Install Docker on Ubuntu 22.04.

This installs the following Docker components:

  • docker-ce: The Docker engine itself.
  • docker-ce-cli: A command line tool that lets you talk to the Docker daemon.
  • containerd.io: A container runtime that manages the container’s lifecycle.
  • docker-buildx-plugin: A CLI plugin that extends the Docker build with many new features.
  • docker-compose-plugin: A configuration management plugin to orchestrate the creation and management of Docker containers through compose files.

That’s all! Docker should now be installed; the service started and enabled to start automatically on boot.

In addition, you can check the Docker service status using the following:

sudo systemctl is-active docker
Check the status of the Docker service.
Check the status of the Docker service.

Step 5: Verify the Docker Installation

Now let’s check if everything with our new Docker installation works properly. For this purpose, we will run a simple application called “hello-world.”

sudo docker run hello-world
Docker successfully installed, up & running on Ubuntu 22.04.
Docker successfully installed, up & running on Ubuntu 22.04.

Congratulations! As we can see, everything works as expected!

Enabling Non-root Users to Run Docker Commands

So far, we have successfully installed Docker on your Ubuntu 22.04 system.

However, only root and users with sudo privileges can execute Docker commands by default. In other words, if you attempt to run the docker command without prefixing it with sudo, you’ll get an error message like this:

Docker permission denied.
Docker permission denied.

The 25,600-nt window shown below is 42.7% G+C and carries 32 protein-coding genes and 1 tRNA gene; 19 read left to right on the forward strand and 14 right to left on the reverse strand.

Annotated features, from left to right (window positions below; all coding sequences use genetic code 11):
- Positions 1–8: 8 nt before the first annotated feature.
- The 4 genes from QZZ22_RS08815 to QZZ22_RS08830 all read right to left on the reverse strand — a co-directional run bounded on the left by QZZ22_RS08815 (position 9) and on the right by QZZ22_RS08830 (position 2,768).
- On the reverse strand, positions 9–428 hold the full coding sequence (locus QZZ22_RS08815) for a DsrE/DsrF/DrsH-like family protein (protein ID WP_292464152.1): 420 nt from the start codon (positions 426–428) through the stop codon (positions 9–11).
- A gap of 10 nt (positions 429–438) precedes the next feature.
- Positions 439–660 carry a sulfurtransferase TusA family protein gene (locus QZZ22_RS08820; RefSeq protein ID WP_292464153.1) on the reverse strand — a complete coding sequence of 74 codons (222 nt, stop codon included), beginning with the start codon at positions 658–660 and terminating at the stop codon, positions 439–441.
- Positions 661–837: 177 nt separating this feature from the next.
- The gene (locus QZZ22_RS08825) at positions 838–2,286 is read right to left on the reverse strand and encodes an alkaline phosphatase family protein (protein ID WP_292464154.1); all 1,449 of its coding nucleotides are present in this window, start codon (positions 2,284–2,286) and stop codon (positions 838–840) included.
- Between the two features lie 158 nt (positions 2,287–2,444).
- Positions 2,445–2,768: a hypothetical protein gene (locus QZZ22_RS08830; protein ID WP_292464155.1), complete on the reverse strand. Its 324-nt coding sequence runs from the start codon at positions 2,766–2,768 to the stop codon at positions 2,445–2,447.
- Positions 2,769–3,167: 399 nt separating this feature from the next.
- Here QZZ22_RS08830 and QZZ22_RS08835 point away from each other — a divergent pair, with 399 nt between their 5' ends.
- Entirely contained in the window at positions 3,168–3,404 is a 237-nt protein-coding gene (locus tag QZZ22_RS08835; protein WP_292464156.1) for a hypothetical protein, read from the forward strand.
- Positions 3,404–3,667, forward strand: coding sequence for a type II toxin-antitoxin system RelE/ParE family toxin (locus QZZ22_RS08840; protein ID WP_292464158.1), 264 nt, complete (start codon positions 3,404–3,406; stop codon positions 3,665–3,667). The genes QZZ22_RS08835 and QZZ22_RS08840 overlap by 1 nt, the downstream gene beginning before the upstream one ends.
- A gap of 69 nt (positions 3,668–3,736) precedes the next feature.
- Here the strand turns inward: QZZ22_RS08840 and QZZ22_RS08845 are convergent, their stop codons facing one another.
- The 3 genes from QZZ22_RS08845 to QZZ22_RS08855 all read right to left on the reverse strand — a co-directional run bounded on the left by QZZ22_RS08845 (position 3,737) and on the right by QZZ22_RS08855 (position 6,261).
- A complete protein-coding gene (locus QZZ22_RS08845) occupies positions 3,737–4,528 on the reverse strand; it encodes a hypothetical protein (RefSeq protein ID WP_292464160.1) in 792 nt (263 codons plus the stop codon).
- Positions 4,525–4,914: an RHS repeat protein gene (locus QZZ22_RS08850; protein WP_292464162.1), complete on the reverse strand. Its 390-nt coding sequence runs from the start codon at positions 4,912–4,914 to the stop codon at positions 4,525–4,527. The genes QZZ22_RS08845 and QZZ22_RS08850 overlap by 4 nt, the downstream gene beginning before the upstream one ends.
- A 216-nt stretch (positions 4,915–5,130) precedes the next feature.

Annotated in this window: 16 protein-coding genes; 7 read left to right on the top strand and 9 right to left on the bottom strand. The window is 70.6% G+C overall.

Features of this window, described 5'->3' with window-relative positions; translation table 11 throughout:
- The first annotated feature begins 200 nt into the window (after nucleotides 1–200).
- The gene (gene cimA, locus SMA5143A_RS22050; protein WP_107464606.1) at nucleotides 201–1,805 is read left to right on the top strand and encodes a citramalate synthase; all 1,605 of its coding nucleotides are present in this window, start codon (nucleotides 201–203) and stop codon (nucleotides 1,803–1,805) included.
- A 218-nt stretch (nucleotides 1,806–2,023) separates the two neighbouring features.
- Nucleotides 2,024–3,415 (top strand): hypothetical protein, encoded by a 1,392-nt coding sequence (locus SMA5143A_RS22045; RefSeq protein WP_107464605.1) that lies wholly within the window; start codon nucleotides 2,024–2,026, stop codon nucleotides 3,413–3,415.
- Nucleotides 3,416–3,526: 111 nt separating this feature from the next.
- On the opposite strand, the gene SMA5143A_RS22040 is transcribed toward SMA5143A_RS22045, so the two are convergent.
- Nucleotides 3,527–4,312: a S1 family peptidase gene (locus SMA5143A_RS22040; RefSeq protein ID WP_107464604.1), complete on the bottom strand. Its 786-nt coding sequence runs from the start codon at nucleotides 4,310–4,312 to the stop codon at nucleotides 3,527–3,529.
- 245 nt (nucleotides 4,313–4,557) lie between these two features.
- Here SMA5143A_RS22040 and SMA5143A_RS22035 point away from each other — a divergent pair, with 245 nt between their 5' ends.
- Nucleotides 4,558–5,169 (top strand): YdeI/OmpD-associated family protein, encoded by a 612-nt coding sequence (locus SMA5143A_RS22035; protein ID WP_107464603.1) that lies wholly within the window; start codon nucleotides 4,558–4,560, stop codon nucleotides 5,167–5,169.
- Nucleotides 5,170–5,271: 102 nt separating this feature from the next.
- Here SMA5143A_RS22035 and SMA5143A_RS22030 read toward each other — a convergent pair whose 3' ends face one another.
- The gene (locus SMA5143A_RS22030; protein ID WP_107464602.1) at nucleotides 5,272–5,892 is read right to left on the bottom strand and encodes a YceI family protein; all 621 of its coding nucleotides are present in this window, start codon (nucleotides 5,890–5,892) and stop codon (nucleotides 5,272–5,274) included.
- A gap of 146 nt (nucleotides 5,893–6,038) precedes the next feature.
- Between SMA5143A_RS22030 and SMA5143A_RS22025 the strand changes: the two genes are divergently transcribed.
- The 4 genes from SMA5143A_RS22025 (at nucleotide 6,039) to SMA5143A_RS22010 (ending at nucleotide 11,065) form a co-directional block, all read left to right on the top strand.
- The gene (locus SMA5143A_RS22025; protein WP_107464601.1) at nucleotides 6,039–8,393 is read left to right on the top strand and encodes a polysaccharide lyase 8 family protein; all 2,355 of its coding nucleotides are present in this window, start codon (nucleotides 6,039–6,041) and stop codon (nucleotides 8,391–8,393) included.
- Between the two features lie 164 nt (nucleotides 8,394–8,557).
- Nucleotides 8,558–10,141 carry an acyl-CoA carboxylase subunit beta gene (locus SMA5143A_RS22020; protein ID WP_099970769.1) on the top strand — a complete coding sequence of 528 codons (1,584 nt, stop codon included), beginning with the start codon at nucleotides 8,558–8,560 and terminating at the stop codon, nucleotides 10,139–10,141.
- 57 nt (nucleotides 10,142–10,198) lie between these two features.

So, to run Docker commands as a non-root user, you must add your user to the docker group. To do that, type in the following:

sudo usermod -aG docker ${USER}

In the above command, ${USER} is an environment variable that holds your username. To apply for the new group membership, reboot your Ubuntu system. You will then be able to execute docker commands without having to prefix them with sudo.

Run the docker command as a regular user.
Run the docker command as a regular user.

Conclusion

Docker is a powerful tool that can significantly enhance your ability to manage and deploy applications lightweight and efficiently. By following the steps outlined in this article, you should have a working Docker installation on your Ubuntu 22.04 system.

Furthermore, Docker Desktop is your solution if you want to make things even easier and manage your containers through an intuitive and easy-to-use GUI app. Here’s our tutorial on how to install it on Ubuntu.

So, what are you waiting for? Start experimenting with Docker on your Ubuntu system today and see how it can revolutionize how you build and deploy applications.

To learn more about Docker, check out the official Docker documentation.

Bobby Borisov

Bobby Borisov

Bobby, an editor-in-chief at Linuxiac, is a Linux professional with over 20 years of experience. With a strong focus on Linux and open-source software, he has worked as a Senior Linux System Administrator, Software Developer, and DevOps Engineer for small and large multinational companies.